Maureen Kelleher: artist's statement



When I was 11 years old I decided I hated art, that I was not artistic, and that I couldn’t do it. I vowed to never take an art class or have anything to do with art for the rest of my life. I told myself I was a thinker. I went through school and college (philosophy and foreign languages) with this firm belief and actively avoided anything art. After college I focused on helping the underdog (prisoners and mentally ill).

I made it all the way to 42 years and then I read a biography of James Baldwin. Something he wrote to his brother, coupled with a memory of my father’s advice to me as a teenager, set off an idea. That juxtaposition got translated into words, colors and images on wood. This effort became my piece JAMES and opened the creativity floodgate. I’ve been painting, drilling, engraving, scoring, sanding and lugging stuff around ever since.

I lived in New Orleans for 23 years. I evacuated on 8/29/05 (due to Hurricane Katrina) and ended up in Hoboken NJ.

I found a studio in an old manufacturing building in Union City, NJ. I started to rebuild my life, my studio, and my body of work. I had nothing with me from my studio in New Orleans, so I’d hike up the 14th Street viaduct with a new sander in my backpack, a few small cans of paint, etc., until I had the basics I needed. I didn’t have any plywood, but the building’s dumpsters and freight bay provided a wonderful new "palette" for my art: freight pallets. My studio mate graciously hauled pallets into our third floor studio, to be used as my new canvasses. I started working on pallets — something I had only thought of in New Orleans, but had never gotten around to doing. They opened up a new avenue for me. I returned to New Orleans in June 2006, got all my stuff, and closed down my apartment. Gotta roll with reality; thanks, Katrina.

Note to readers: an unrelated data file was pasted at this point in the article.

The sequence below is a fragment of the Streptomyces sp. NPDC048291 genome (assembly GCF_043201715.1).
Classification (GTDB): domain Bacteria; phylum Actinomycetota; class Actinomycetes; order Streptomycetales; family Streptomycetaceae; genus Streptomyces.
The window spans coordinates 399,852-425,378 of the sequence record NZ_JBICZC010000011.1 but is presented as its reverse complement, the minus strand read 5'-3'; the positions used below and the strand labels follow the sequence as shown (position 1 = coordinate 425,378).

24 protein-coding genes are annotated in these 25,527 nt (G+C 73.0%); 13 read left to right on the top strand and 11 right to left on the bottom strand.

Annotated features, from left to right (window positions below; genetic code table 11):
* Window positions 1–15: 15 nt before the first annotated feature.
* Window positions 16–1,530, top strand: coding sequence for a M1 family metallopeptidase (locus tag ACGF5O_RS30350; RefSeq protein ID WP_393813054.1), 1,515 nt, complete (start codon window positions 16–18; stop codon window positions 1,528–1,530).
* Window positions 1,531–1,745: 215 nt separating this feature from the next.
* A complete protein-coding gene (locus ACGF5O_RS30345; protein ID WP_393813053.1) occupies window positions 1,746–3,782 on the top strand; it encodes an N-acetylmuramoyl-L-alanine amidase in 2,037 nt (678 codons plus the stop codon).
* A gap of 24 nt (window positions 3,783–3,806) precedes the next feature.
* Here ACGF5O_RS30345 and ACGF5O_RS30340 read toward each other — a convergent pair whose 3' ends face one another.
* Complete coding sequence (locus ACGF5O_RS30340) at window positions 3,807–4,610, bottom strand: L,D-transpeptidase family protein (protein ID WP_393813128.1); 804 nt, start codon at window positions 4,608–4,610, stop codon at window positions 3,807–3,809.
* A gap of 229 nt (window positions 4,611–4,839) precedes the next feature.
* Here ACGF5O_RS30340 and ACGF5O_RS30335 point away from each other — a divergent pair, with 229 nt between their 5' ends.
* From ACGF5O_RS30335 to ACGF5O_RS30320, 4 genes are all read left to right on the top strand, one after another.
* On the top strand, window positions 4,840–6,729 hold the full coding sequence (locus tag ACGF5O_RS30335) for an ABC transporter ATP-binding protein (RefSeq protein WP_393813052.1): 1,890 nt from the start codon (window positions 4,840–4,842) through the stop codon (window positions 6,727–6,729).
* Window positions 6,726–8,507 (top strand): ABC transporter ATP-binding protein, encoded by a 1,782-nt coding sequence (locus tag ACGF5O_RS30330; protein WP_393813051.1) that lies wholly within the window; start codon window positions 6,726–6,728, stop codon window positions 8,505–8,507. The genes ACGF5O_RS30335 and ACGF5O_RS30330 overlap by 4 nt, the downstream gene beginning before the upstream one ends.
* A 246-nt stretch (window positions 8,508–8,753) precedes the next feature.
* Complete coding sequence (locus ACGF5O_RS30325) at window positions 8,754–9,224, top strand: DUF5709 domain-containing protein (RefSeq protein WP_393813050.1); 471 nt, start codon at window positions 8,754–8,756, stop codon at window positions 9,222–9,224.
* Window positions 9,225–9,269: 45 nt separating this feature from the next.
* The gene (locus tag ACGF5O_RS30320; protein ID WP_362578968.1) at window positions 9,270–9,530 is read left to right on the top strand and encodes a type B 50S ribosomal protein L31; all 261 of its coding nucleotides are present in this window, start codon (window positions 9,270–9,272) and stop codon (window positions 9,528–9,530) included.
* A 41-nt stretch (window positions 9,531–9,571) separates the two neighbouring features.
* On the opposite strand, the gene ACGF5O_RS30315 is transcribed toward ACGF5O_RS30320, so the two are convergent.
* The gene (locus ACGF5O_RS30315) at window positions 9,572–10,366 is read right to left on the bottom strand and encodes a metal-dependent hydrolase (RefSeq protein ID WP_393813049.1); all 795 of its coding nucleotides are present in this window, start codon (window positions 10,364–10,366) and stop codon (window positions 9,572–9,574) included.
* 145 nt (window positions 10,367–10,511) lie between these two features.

I have had no art training. I’ve been a quilter since my early 20’s and I’ve always loved words. In my late 20’s I got involved in prisoner issues and then started working in the legal field and came into contact with men on death row. I’m very much drawn to the heavier topics of life, and my spirit veers toward the underdog. The topics of death, rape, the death penalty, slavery, racism, incest, mental illness, what does it mean to be alive? to die? etcetera, are evident in my work. And then there are the things in my life that I’ve never forgotten — events, a phrase or two, or a photo I’ve seen and could not get out of my mind. I’ve drawn from my life and memories to cover the plywood and pallet. Tender strength all around me — the absurd, the goofy, the sad, the really sad, the interesting, the wonderful, the stuff that makes me feel like shit, the stuff that brings tears to my eyes, the stuff that scares me, the stuff that makes me feel good, the stuff that just is — waiting to be brought up and out.